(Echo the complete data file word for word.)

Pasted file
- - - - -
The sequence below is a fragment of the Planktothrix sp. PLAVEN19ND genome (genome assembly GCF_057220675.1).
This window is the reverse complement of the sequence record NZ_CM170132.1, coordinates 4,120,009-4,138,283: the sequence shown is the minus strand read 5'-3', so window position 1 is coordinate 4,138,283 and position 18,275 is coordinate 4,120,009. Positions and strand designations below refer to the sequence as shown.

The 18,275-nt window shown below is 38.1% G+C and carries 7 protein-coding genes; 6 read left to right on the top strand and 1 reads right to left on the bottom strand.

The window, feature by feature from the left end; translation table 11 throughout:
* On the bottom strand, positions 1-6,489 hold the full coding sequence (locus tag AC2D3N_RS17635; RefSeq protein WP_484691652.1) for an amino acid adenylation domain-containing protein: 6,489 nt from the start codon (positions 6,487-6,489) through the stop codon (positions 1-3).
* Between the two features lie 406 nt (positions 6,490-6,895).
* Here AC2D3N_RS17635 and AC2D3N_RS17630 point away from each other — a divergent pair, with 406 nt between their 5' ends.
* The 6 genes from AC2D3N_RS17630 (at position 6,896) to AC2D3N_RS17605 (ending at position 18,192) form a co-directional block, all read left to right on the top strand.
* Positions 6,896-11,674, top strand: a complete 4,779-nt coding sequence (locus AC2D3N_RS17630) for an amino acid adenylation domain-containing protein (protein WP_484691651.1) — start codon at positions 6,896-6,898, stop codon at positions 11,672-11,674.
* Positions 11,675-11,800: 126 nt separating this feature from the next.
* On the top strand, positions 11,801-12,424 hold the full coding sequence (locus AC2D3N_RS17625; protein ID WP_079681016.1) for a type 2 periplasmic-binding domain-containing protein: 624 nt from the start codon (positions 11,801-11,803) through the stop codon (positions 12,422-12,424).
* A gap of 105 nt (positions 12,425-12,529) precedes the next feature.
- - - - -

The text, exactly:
The sequence below is a fragment of the Planktothrix sp. PLAVEN19ND genome (genome assembly GCF_057220675.1).
This window is the reverse complement of the sequence record NZ_CM170132.1, coordinates 4,120,009-4,138,283: the sequence shown is the minus strand read 5'-3', so window position 1 is coordinate 4,138,283 and position 18,275 is coordinate 4,120,009. Positions and strand designations below refer to the sequence as shown.

The 18,275-nt window shown below is 38.1% G+C and carries 7 protein-coding genes; 6 read left to right on the top strand and 1 reads right to left on the bottom strand.

The window, feature by feature from the left end; translation table 11 throughout:
* On the bottom strand, positions 1-6,489 hold the full coding sequence (locus tag AC2D3N_RS17635; RefSeq protein WP_484691652.1) for an amino acid adenylation domain-containing protein: 6,489 nt from the start codon (positions 6,487-6,489) through the stop codon (positions 1-3).
* Between the two features lie 406 nt (positions 6,490-6,895).
* Here AC2D3N_RS17635 and AC2D3N_RS17630 point away from each other — a divergent pair, with 406 nt between their 5' ends.
* The 6 genes from AC2D3N_RS17630 (at position 6,896) to AC2D3N_RS17605 (ending at position 18,192) form a co-directional block, all read left to right on the top strand.
* Positions 6,896-11,674, top strand: a complete 4,779-nt coding sequence (locus AC2D3N_RS17630) for an amino acid adenylation domain-containing protein (protein WP_484691651.1) — start codon at positions 6,896-6,898, stop codon at positions 11,672-11,674.
* Positions 11,675-11,800: 126 nt separating this feature from the next.
* On the top strand, positions 11,801-12,424 hold the full coding sequence (locus AC2D3N_RS17625; protein ID WP_079681016.1) for a type 2 periplasmic-binding domain-containing protein: 624 nt from the start codon (positions 11,801-11,803) through the stop codon (positions 12,422-12,424).
* A gap of 105 nt (positions 12,425-12,529) precedes the next feature.